George Washington Papers

To George Washington from Cyrus Griffin, 23 May 1796

Richmond May 23d 1796

Can I hope for pardon Sir if once more I take the liberty to experience your well known Goodness and Indulgence.

upon the resignation of Mr Blair I think it was generally expected that if a Judge was nominated from Virginia the present District Judge would have the preference, unless indeed Mr Marshall or Mr Washington from their uncommon Legal Talents. I did not solicit because I thought it unseemly to do so for a man already upon the Bench; it would shew a greediness of disposition not characteristic with the office, and a diffidence that the chief magistrate had forgotten me; but the appointments being made from other states, and as they are Gentlemen of the best abilities in the Law the union are extremely happy and thankful to have the Supreme Court thus ably completed. And yet it has been now hinted to me that perhaps some objections might lay against my character if it should be in contemplation to appoint another Judge from Virginia when a vacancy shall arrive.

would there, Sir, be any objection to my moral character? Indeed I am not sensible of it myself. I do not game. I have not speculated to the amount of one shilling in my life; and I am temperate & retired, confining myself to Books, my family, and the duties of my station.

would there by any objection to my political character? I do not believe there is a more orderly Citizen in the United States. always a sincere friend, and advocate for the present Constitution; a real well wisher and defender of the Administration of Government—particularly in the late Treaty with England.

perhaps I have not Industry for the labour of a Judge? the Gentlemen of the Bar will not say so. I hold it impossible for any man to be more assiduous in the stated and special district and the Circuit Courts than I am. I have not lost one day since my Family were brought from New York unless by unavoidable necessity—and I do a great deal of business out of Court; the district is very extensive and myself always upon the spot.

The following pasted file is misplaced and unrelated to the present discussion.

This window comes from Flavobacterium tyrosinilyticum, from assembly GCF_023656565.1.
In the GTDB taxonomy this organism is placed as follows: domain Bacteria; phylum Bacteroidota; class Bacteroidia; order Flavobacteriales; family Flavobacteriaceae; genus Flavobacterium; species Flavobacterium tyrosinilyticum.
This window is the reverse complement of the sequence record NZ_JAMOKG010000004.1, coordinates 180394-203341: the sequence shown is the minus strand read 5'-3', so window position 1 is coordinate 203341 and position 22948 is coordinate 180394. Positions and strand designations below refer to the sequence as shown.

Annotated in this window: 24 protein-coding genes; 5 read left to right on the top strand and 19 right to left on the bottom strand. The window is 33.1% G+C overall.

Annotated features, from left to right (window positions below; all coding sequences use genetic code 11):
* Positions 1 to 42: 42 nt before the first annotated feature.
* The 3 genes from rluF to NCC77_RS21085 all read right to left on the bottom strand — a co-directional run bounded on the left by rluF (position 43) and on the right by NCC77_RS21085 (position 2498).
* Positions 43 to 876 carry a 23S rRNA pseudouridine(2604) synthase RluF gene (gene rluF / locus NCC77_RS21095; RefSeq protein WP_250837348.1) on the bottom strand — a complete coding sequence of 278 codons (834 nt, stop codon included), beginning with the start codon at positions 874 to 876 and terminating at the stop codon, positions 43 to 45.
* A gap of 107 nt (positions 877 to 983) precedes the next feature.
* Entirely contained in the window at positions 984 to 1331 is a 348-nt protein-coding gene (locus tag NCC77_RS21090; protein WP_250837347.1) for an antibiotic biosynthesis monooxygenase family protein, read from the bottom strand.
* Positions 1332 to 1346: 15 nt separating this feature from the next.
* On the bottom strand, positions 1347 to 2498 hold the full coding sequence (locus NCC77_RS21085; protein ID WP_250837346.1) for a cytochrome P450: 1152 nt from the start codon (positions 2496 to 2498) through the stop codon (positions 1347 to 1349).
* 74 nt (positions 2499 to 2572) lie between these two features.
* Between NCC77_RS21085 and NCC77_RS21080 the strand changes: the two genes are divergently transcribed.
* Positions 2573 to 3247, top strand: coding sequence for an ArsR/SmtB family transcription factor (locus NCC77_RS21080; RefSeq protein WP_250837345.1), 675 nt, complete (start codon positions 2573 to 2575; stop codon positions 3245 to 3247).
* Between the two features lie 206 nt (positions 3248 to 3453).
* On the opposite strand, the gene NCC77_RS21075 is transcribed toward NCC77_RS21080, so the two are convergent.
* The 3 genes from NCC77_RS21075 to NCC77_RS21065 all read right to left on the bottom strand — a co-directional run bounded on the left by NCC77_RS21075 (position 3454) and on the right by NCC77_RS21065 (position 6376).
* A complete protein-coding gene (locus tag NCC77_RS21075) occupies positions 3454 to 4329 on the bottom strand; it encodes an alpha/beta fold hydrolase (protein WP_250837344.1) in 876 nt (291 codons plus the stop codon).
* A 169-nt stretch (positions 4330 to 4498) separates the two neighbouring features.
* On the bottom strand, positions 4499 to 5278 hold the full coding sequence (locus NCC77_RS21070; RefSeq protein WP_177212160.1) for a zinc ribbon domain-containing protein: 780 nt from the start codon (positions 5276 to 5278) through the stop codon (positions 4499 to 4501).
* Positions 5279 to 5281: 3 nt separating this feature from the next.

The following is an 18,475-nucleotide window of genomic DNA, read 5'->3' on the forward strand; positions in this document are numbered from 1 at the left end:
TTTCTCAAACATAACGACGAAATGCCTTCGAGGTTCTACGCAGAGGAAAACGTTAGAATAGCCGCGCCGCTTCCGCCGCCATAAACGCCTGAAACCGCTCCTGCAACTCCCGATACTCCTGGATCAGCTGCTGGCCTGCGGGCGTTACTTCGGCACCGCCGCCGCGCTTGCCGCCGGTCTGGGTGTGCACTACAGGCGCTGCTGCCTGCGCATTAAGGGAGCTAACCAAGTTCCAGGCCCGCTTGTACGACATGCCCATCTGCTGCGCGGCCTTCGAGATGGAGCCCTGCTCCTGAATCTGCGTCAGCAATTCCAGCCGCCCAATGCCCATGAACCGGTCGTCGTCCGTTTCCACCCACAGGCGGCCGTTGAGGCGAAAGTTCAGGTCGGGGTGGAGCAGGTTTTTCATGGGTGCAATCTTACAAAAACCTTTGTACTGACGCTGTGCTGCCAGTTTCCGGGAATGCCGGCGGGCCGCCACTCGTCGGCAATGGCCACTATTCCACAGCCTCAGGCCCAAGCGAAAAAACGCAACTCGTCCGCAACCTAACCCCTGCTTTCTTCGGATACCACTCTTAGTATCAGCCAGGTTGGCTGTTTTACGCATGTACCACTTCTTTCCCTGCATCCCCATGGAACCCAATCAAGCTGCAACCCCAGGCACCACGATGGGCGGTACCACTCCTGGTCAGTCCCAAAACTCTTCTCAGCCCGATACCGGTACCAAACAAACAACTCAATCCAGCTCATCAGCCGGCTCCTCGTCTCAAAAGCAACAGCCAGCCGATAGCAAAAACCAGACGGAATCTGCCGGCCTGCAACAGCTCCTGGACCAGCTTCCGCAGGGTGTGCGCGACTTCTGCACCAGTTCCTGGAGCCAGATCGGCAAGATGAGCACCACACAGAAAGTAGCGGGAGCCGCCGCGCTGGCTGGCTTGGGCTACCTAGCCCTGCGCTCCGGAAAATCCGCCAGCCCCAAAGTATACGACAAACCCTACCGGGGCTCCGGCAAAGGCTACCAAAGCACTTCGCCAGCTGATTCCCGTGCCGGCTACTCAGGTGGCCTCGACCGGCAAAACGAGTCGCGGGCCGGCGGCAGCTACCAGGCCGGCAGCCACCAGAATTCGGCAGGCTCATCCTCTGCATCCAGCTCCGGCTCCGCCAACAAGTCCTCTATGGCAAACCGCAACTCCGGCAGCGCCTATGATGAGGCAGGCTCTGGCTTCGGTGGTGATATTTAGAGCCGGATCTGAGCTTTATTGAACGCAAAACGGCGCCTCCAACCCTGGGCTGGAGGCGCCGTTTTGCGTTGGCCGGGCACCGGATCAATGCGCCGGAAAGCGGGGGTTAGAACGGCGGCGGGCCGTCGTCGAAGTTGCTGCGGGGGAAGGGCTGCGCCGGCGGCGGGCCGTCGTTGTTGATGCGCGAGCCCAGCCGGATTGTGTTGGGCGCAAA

Then it would be for the want of Talents to exercise that very important Employment. I hope to Heaven that is the only objection, for I had rather be thought honest and attentive than a man of the most splendid Intellects. however I have determined many Causes of great importance in my Court from which there has not been a single [offer] but in two cases to establish points of practice, and two others upon the Jurisdiction of the Court; none upon the merits of a question; the lawyers being perfectly satisfied with the reasons of the Judge. In the circuit Court indeed I gave my opinion that payment of British Debts into the loan office of the state should be considered as valid and here Mr Iredell and myself had the misfortune to differ from a very learned and virtuous Judge, Mr Jay, whom we both revere. I gave my opinion also in another great question the carriage Tax, and was unlucky enough to differ from Judge Wilson. I thought the Tax one of the best that could be laid, but it appeared to me not to be done in a Constitutional manner. Most of the Bar were of the same opinion. I was sworn to determine according to the best of my Judgment; but I constantly paid the Tax myself and advised others to do it also. upon both of these two important questions I have the honor of according in opinion with a late amiable and able Judge.